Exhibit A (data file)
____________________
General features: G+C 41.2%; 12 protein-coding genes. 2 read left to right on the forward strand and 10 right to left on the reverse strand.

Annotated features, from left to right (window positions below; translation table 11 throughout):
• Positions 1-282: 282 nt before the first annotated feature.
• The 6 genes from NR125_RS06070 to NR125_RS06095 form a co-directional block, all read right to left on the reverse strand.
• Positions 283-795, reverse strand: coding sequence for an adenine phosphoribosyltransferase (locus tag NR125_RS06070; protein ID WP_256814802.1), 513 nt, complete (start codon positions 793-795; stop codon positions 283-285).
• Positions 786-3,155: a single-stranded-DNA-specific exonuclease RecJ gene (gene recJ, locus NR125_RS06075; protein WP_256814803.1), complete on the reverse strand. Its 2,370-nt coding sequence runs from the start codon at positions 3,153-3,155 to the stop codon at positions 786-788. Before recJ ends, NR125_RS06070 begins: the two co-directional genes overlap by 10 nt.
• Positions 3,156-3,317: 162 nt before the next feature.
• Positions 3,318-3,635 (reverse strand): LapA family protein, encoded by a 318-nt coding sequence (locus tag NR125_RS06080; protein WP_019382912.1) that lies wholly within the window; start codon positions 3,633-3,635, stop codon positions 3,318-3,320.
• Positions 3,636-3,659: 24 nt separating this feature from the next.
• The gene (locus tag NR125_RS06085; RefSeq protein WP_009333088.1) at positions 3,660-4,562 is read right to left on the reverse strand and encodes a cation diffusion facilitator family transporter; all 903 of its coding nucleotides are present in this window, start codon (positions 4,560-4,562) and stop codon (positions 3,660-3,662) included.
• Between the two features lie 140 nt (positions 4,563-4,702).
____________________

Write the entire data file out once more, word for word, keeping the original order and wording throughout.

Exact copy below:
General features: G+C 41.2%; 12 protein-coding genes. 2 read left to right on the forward strand and 10 right to left on the reverse strand.

Annotated features, from left to right (window positions below; translation table 11 throughout):
• Positions 1-282: 282 nt before the first annotated feature.
• The 6 genes from NR125_RS06070 to NR125_RS06095 form a co-directional block, all read right to left on the reverse strand.
• Positions 283-795, reverse strand: coding sequence for an adenine phosphoribosyltransferase (locus tag NR125_RS06070; protein ID WP_256814802.1), 513 nt, complete (start codon positions 793-795; stop codon positions 283-285).
• Positions 786-3,155: a single-stranded-DNA-specific exonuclease RecJ gene (gene recJ, locus NR125_RS06075; protein WP_256814803.1), complete on the reverse strand. Its 2,370-nt coding sequence runs from the start codon at positions 3,153-3,155 to the stop codon at positions 786-788. Before recJ ends, NR125_RS06070 begins: the two co-directional genes overlap by 10 nt.
• Positions 3,156-3,317: 162 nt before the next feature.
• Positions 3,318-3,635 (reverse strand): LapA family protein, encoded by a 318-nt coding sequence (locus tag NR125_RS06080; protein WP_019382912.1) that lies wholly within the window; start codon positions 3,633-3,635, stop codon positions 3,318-3,320.
• Positions 3,636-3,659: 24 nt separating this feature from the next.
• The gene (locus tag NR125_RS06085; RefSeq protein WP_009333088.1) at positions 3,660-4,562 is read right to left on the reverse strand and encodes a cation diffusion facilitator family transporter; all 903 of its coding nucleotides are present in this window, start codon (positions 4,560-4,562) and stop codon (positions 3,660-3,662) included.
• Between the two features lie 140 nt (positions 4,563-4,702).